The federal government must help stabilize homeowners’ markets challenged by natural catastrophes, said U.S. Rep. Tim Mahoney, D-Fla., at a National Conference of Insurance Legislators meeting in Washington, DC.
Outlining one of several possible options being explored by NCOIL as a way to address the natural catastrophe crisis, Mahoney said the Homeowners’ Defense Act of 2007 (H.R. 3355), is the right approach—and perhaps the best hope for struggling consumers.
Mahoney, who co-sponsors the legislation with fellow freshman, Rep. Ron Klein, D-Fla., said during his Feb. 28 keynote address that “there just isn’t enough money in the kitty.” Private insurance markets and state mechanisms would be ill-prepared in the face of a true mega-catastrophe, he added.
The consequences of state and/or regional shortfalls would be felt nationwide, Mahoney said, citing the oil-market instability following Hurricanes Katrina and Rita.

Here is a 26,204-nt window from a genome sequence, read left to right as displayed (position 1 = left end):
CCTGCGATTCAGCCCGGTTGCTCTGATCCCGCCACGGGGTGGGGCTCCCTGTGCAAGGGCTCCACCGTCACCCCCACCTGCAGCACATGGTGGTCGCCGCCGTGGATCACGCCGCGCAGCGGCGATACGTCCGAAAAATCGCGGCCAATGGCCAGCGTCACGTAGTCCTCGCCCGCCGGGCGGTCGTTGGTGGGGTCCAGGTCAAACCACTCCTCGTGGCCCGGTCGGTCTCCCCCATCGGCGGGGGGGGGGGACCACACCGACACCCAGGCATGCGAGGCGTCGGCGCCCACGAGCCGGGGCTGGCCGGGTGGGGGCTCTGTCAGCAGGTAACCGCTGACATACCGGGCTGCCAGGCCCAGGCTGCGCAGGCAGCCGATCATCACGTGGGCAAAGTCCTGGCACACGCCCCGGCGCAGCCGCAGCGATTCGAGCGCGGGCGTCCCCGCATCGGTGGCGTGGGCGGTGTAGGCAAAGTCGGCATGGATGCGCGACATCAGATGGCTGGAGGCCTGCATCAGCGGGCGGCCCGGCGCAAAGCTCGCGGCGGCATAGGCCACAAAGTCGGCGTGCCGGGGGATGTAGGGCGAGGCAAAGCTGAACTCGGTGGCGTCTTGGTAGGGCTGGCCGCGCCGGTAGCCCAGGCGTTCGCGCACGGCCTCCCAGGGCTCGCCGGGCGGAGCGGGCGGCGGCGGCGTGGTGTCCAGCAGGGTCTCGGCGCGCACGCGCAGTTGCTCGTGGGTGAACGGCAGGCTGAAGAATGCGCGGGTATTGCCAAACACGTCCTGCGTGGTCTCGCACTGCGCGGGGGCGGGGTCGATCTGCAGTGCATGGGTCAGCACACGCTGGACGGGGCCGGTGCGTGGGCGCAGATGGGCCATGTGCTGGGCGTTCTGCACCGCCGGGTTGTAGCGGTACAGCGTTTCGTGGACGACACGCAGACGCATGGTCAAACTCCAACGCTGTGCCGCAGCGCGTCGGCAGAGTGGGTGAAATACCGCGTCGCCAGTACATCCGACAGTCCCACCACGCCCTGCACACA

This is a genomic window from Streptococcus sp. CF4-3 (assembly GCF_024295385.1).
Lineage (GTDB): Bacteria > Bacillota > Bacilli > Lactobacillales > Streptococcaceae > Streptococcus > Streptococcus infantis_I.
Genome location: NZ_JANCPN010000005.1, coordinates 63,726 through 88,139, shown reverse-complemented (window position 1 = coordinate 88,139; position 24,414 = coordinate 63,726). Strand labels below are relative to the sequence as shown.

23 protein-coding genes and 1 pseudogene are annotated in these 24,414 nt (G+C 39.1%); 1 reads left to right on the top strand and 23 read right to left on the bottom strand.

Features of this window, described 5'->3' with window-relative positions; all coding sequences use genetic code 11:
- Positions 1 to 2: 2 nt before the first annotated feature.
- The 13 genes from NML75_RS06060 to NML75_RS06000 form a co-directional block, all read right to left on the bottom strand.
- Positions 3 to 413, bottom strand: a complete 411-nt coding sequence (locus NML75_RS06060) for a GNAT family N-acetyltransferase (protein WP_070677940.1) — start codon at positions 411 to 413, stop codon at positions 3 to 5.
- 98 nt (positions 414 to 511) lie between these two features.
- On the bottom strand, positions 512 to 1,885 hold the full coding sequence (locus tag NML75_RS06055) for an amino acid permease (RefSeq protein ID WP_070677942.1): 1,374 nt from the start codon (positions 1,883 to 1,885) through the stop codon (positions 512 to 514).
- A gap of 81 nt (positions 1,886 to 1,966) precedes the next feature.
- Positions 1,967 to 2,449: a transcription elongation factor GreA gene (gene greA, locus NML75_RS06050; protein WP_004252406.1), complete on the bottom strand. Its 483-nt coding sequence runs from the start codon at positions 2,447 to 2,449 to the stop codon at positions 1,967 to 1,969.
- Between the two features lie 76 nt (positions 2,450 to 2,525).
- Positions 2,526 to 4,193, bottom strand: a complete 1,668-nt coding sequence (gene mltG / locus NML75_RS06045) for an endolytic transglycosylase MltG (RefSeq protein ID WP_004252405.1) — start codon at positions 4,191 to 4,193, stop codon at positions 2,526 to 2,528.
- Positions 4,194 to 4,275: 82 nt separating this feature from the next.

Mahoney attributed at least some of the success of the Homeowners’ Defense Act to timing.
“If you get behind an issue and the issue has national momentum, and you get the right people, you can change the world,” he said.
Citing availability and affordability problems in his home state, Mahoney said the hurricane risk besieging Florida is not the only peril H.R. 3355 contemplates. Tornadoes in the Midwest and earthquakes along the New Madrid fault line, are just two of the many other hazards that threaten to bring potentially large-scale insured losses, he said.
The Homeowners’ Defense Act, which passed the House of Representatives on Nov. 7, 2007, would establish a national catastrophe risk consortium to help states access capital markets and would provide for low-interest loans to help buoy state reinsurance funds. The bill would allow the Treasury Department to sell reinsurance to state reinsurance funds under certain conditions—including that the federal government could be on the hook for no more than $200 billion in aggregate liability for any year.
Mahoney’s remarks were the latest NCOIL initiative regarding catastrophe readiness. Others include support for federal tax-deferred catastrophe reserves, statewide building codes, thoughtful land use strategies, and state catastrophe funds as appropriate.
Source:National Conference of Insurance Legislators
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